Arizona Joins the Growing List of States Enacting "Guns-At-Work" Laws

Arizona Governor Jan Brewer recently signed a new law severely limiting employers from implementing and maintaining policies that prohibit employees from lawfully storing firearms in their locked vehicles while parked in their employer's parking lot. In so doing, the Arizona Legislature reiterated that the Constitution of Arizona "protects an individual's right to bear arms in self-defense" and concluded that individuals, including employees, "are deprived of the means of self-defense in their personal motor vehicles" if forbidden from storing firearms in their locked and privately owned vehicles. The legislature also stated employers and business entities are not "unduly burdened by the presence of legally possessed items" secured within their employees' motor vehicles.

Similar laws have been passed in other states including Alaska, Florida, Georgia, Kentucky, Louisiana, Minnesota, Mississippi, Oklahoma and Utah. Below is a brief discussion of the requirements under Arizona's law and suggestions for various parking lot arrangements. Although the law does not take effect until September 30, 2009, Arizona employers are advised to modify their policies about guns in the workplace and provide appropriate training in anticipation of the new law's effective date.

How the New Law Applies to Arizona Employers

The new law1 prohibits property owners, tenants, and public or private employers or business entities from maintaining or enforcing any policy or rule that would forbid employees, as well as other individuals such as visitors and customers, from lawfully transporting or lawfully storing any firearm that:

  • is in the employee's locked and privately owned vehicle or in a locked compartment on the employee's privately owned motorcycle; and
  • not visible from outside of the vehicle or motorcycle.

The new law, however, is not without restrictions. Specifically, employers may prohibit an employee from carrying a firearm in their vehicle while parked on company property if any federal or state law prohibits the employee from possessing the firearm, or if complying with the law would result in the employer violating other federal or state laws or regulations. Further, the law does not apply if the parking lot, parking garage, or other area designated for parking vehicles or motorcycles is located on an owner- or tenant-occupied, single-family detached residence.

Moreover, employers may prohibit employees from carrying or storing firearms in any vehicles owned or leased by the employer when the employees are using the vehicle for their employment. Of course, an employee may transport or store a firearm in an employer owned or leased vehicle if the employer provides consent to do so or the employee is required to do so as part of the employee's official duties. The law also does not apply if the employer is a current United States Department of Defense contractor and the parking lot is located in whole or in part on a United States military base or military installation.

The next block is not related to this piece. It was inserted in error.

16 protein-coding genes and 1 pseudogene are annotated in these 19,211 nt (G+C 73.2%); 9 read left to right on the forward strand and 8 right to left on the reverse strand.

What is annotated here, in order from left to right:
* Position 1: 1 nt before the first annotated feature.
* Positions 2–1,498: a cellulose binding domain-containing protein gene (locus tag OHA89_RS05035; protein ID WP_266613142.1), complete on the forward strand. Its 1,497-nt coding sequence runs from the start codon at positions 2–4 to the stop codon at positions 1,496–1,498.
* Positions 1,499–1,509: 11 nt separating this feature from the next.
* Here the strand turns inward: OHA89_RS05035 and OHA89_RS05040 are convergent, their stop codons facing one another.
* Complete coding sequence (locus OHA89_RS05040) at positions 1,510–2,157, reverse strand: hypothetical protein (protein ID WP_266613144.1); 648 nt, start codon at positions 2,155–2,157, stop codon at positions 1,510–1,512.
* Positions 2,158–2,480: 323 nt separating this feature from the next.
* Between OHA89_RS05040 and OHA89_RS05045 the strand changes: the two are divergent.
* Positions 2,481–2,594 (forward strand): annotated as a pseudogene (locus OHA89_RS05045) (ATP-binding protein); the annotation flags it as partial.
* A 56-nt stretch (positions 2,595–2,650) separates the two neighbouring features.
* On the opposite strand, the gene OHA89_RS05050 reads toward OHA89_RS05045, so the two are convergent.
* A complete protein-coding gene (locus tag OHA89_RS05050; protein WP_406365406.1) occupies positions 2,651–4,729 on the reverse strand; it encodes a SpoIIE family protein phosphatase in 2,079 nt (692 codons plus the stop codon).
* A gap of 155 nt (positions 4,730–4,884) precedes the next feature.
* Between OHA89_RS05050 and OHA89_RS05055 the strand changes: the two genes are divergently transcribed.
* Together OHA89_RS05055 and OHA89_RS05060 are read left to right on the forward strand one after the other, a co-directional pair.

An employer also may prohibit employees from leaving firearms in their vehicles parked in the primary parking lot if the employer provides alternative parking in a location reasonably close to the primary parking area and does not charge an extra fee for such parking. Similarly, some employers provide parking lots or parking garages secured by a fence or other physical barrier and limit access to the area by a guard or other security measure. In these situations, the employer may prohibit employees from storing their firearms in their vehicles or motorcycles in the secured parking areas if the employer provides employees with temporary and secure storage for their firearms while the vehicles are parked in the secure area. However, the employer must monitor the storage, make it readily accessible to employees when entering and leaving the premises, and provide for immediate retrieval of the firearm when the employees leave the premises.

What the New Law Does Not Address

"Guns-at-Work" laws in some other states are more detailed and impose greater restrictions on or provide greater rights to employers than Arizona's law. For example, in Georgia, employers are specifically permitted to search their employees' vehicles for firearms if there is a reasonable risk of an immediate threat to human life or safety or if the employee consents, based on probable cause that the employee is unlawfully possessing their employer's property. On the other hand, in Florida, employers are not allowed to inquire about the presence of a firearm in a vehicle and are not permitted to search a private vehicle to determine whether it contains a firearm. Unlike the laws in Georgia and Florida, the new law in Arizona does not contain any restrictions on the ability of an employer to search an employee's vehicle for firearms if the vehicle is located in the company's parking lot. As a result, particularly when the employer has a policy notifying employees that the employer may search all personal property, including vehicles, employers in Arizona generally are free to search employees' vehicles parked on company property, but the employer nonetheless should carefully evaluate whether a search is necessary and, if so, whether law enforcement should be contacted to perform the search.